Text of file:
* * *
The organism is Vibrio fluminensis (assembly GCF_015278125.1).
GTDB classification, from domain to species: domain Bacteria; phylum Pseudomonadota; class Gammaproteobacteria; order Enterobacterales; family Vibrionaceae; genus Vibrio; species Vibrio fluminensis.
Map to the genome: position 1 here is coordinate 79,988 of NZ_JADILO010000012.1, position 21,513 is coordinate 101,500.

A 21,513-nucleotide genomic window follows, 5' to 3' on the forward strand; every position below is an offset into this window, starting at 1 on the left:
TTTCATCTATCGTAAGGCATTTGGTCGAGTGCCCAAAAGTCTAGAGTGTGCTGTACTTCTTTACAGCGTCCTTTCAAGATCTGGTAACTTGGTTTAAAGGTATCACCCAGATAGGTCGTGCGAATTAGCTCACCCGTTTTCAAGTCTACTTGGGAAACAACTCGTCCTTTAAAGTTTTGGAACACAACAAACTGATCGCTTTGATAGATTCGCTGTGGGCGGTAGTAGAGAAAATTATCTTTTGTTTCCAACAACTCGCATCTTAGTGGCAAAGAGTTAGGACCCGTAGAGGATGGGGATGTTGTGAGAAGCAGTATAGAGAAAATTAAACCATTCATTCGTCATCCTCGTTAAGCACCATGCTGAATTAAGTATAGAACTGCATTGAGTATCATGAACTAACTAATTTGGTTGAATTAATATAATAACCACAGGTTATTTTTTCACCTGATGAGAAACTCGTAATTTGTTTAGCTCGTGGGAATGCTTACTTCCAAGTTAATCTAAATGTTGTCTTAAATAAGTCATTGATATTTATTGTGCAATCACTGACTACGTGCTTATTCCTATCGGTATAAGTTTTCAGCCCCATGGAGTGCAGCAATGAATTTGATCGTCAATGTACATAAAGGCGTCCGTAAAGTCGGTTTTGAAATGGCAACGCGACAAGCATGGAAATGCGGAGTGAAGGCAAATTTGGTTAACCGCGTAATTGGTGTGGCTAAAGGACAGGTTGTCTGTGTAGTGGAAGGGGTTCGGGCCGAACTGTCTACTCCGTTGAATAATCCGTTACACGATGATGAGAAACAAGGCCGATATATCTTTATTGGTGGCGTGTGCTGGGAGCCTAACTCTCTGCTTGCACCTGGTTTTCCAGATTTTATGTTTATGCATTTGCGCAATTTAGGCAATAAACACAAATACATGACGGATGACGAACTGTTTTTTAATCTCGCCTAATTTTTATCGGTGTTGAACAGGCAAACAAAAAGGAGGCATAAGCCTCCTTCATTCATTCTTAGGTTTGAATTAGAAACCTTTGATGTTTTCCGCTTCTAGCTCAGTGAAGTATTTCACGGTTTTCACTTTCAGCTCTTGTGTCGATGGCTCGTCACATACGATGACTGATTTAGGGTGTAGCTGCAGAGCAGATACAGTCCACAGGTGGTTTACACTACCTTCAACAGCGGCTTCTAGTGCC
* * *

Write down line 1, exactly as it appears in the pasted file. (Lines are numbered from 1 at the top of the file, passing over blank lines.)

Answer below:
The organism is Vibrio fluminensis (assembly GCF_015278125.1).